Save Our Seabirds issue a concern for area rescuers

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Former volunteers and even it's founder have raised concerns about Save Our Seabirds cutting back on the number of birds it helps. That has other local rescue groups worried they could soon get a bigger workload.

Kevin Barton with the Wildlife Center of Venice says area rescue groups want Save Our Seabirds to succeed. "To have a place that is established and is a icon in a community I think everyone on both sides of the board want it to survive."

Barton says his organization currently takes in about 4,000 animals per year. Right now rescue groups up and down the coast are no more than an hour apart. He says if one goes away they'll feel it. "When the Pelican Man fell years ago it was a very big struggle for us the Manatee organizations to basically try our best to fill the void."

There is a concern that S.O.S. may be looking to cut back on how many animals they take in. Perhaps focusing more on education and research. Their founder who was recently fired has reportedly said the organizations board stopped workers from going out and rescuing birds for months and limiting rehab of those brought in. Barton says the animals have to come first. "The broken and the sick that come to our door should always be responded to first. When we are able to handle all of that then it makes sense to branch out into other areas that help wildlife."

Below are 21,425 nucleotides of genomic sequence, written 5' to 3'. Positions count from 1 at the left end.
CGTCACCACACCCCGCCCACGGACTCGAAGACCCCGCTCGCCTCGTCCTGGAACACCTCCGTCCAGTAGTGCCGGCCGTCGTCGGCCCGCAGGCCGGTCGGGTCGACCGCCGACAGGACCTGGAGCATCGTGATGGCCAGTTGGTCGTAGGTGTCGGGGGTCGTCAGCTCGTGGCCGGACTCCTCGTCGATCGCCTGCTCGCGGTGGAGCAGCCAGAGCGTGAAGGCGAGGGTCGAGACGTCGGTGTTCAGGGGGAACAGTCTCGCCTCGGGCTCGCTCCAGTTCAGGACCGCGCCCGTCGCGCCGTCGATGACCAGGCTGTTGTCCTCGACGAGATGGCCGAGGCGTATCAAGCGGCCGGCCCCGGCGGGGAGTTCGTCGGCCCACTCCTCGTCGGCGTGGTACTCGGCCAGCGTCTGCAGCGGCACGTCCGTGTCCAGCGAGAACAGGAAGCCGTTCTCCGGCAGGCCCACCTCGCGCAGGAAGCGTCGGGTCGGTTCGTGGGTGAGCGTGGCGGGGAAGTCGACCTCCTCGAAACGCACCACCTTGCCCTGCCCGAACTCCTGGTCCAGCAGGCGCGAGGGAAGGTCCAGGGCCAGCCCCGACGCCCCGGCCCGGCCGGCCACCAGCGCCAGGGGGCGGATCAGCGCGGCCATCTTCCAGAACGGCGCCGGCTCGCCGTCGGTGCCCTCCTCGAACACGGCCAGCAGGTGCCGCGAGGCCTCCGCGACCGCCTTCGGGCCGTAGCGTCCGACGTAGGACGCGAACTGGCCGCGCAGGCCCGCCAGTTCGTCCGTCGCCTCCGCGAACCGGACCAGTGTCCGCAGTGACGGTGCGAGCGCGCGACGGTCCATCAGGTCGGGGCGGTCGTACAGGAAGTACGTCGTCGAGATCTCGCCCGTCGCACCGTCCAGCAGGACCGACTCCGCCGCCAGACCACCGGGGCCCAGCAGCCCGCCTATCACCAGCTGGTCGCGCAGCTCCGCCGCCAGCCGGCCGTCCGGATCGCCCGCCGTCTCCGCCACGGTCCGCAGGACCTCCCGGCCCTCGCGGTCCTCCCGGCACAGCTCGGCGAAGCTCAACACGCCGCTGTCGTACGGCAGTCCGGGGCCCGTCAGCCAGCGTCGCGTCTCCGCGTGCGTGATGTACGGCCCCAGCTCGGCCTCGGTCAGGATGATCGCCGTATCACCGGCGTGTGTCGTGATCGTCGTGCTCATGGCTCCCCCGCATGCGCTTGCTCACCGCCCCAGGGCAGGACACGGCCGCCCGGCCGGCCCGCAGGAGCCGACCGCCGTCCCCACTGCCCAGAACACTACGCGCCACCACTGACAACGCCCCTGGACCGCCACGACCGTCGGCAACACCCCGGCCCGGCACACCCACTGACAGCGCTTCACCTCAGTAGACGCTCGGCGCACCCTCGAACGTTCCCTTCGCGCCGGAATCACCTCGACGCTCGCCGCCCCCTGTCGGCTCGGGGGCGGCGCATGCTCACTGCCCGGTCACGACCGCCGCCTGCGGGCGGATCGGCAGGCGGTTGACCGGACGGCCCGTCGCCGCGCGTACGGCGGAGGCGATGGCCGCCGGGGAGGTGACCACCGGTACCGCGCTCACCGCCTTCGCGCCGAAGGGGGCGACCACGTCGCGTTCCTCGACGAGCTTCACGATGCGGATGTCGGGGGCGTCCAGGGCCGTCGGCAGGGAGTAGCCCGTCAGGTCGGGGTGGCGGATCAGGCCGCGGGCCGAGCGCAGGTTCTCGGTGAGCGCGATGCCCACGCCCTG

New director for S.O.S. David Pilston has said the numbers coming in for them has not significantly decreased. In a recent interview with ABC 7 he did say more are being put down. "Our permits are very specific and very strict about what kinds of birds we can keep and what kinds of birds we can't keep and how long we can keep them. Unfortunately, those permits may not have been followed in the past but they are now."

Barton says if it does turn out their services are needed more they will do as much as they can to step up. "I want people to be reassured that no matter what we are very dedicated to making sure that our areas sick, injured, or orphaned are always cared for. We will make sure we put every asset toward that goal."

In a press release Friday S.O.S. saying they have passed a surprise inspection with flying colors. This week Sarasota city leaders heard a number of concerns from former workers there including issues with rats and the overall direction of the organization. On July 3rd, the organizations says Florida Fish & Wildlife officials showed up unannounced and found the facility in overall good condition with all pools clean, adequate perching and enclosures safe for the birds.